Expat Property And Wills
Many places in Dubai offer expats the ability to make their wills and assign their property for when they are no longer around.
A good reason and facility that comes with availing this chance is that the law of the Emirate allows expats to choose the law of domicile to apply to their estate.
This means the laws of their country of nationality can also apply, although for now, it is not entirely clear if this can also be done for permanent property, such as houses.
On the other hand, leaving a will does not automatically mean that the Islamic laws of the region will not apply to your immovable property. In this case, there is a number of things estate planning in Dubai – Globaleye UAE can help you do to avoid the application.
Getting Title Registered
To make sure your ownership cannot be disputed through regular means, the registration of the title to property is one of the best methods.
The law says that the land department has to issue a deed of registration to safeguard the title of the true owner.
This title deed of property is also considered to be absolute proof of ownership under the law.
In order to get the title registered, a fee based on a percentage of the sold property is to be paid to the land department, which is 0.5% of the purchase price by the buyer, and 1.5% by the seller.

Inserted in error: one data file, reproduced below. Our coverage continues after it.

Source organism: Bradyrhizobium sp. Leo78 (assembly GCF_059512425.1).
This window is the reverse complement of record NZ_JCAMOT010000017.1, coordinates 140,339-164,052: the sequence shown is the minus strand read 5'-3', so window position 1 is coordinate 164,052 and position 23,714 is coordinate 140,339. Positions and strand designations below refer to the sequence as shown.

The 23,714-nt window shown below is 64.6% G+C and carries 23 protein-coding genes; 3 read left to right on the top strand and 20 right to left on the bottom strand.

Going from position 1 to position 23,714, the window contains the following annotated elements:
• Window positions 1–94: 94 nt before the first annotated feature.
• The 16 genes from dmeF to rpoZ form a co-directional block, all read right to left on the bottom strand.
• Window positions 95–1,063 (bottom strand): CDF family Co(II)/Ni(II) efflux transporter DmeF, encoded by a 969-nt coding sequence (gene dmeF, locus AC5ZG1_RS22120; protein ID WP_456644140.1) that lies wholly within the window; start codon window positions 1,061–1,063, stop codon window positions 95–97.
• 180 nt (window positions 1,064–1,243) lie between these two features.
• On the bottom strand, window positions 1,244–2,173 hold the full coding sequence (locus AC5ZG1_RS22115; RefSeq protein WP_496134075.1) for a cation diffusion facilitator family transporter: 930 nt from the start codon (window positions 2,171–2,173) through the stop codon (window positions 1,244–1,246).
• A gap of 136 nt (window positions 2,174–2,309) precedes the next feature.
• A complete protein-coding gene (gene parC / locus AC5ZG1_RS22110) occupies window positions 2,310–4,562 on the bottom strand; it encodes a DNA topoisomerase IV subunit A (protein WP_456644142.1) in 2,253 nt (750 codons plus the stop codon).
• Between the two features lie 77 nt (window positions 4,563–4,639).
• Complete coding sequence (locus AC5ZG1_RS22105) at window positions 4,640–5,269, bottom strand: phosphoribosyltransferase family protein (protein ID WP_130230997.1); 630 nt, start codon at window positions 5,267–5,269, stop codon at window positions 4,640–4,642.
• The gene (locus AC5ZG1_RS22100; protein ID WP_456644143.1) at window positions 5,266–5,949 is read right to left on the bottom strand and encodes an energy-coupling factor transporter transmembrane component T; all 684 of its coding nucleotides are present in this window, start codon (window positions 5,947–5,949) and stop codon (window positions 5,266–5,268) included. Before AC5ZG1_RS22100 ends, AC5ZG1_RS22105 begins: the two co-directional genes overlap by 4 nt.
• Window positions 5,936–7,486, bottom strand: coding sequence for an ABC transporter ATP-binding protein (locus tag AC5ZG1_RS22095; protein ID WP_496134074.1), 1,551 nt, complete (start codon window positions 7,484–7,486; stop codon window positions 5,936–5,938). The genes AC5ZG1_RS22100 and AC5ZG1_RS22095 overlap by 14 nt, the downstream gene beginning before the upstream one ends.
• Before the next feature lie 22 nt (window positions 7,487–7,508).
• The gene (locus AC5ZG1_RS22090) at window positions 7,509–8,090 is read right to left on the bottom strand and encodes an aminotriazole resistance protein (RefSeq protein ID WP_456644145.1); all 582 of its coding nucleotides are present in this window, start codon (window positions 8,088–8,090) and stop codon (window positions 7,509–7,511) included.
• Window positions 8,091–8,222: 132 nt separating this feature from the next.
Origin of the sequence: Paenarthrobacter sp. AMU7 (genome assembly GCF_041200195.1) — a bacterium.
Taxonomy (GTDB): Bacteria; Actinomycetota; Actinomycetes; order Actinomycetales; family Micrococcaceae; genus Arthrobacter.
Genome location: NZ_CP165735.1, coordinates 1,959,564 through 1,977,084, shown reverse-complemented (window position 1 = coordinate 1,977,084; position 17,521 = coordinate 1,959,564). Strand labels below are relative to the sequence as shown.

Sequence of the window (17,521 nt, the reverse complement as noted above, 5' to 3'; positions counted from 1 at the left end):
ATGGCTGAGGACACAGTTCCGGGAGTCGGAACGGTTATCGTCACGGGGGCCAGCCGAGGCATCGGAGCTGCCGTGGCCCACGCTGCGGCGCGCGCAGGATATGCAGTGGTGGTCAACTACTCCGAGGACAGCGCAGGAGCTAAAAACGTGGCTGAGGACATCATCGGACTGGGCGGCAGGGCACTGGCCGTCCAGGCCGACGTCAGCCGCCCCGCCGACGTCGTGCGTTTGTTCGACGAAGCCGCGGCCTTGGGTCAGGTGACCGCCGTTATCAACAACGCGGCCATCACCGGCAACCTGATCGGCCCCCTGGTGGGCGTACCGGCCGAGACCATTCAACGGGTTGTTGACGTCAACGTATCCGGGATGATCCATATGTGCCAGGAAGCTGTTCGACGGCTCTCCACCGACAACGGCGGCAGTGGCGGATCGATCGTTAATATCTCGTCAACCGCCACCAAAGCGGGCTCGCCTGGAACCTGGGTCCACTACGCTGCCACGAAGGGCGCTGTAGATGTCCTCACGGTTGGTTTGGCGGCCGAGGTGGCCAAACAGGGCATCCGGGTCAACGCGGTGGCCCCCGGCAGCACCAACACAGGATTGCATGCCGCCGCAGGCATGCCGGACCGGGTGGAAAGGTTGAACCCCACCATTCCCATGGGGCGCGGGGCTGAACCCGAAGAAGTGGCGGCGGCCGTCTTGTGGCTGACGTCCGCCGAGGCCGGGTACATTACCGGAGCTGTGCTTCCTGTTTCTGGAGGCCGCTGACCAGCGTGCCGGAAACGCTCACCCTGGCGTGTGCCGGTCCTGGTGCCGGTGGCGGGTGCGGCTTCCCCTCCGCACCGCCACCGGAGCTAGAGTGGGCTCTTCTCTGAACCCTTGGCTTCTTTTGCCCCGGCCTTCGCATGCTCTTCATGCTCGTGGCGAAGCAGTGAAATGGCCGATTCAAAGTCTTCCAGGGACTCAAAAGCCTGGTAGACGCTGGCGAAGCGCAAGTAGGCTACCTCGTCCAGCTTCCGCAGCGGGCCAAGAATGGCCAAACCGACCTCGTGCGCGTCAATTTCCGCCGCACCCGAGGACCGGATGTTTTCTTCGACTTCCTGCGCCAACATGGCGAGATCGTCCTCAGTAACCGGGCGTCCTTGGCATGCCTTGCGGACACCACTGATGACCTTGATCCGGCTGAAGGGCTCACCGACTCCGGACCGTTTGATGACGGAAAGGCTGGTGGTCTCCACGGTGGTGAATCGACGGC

When developers are involved, the norm is somewhat different, and the buyer may have to pay the whole amount.
Inheritance Laws in Dubai
The new rules on property inheritance suggest that all declarations concerning inheritance have to be registered. Without registration, the heirs to the estate cannot enforce their rights against third parties.
For those claiming to be beneficiaries of the property of the deceased, there is a process they have to follow to become recognized as the owners of it.
They have to go to court and get a declaration that names them, ask the Sharia court to start the succession process, and then the declaration is registered against the deceased.
Using An Offshore Company To Own Property
As of now, it is unclear whether the wills of expats are capable of being shielded totally from being distributed according to the Islamic laws of the Emirate.
To make this a guarantee, expats have the option of using a reputable common law jurisdiction to ensure their assets are distributed according to their wishes.
In this case, the property is acquired by an offshore company, with the investors becoming shareholders in it. The legal guidance is contained in the Memorandum of Association (MOA) of the company, to which a clause about how to split the property when a shareholder dies is added.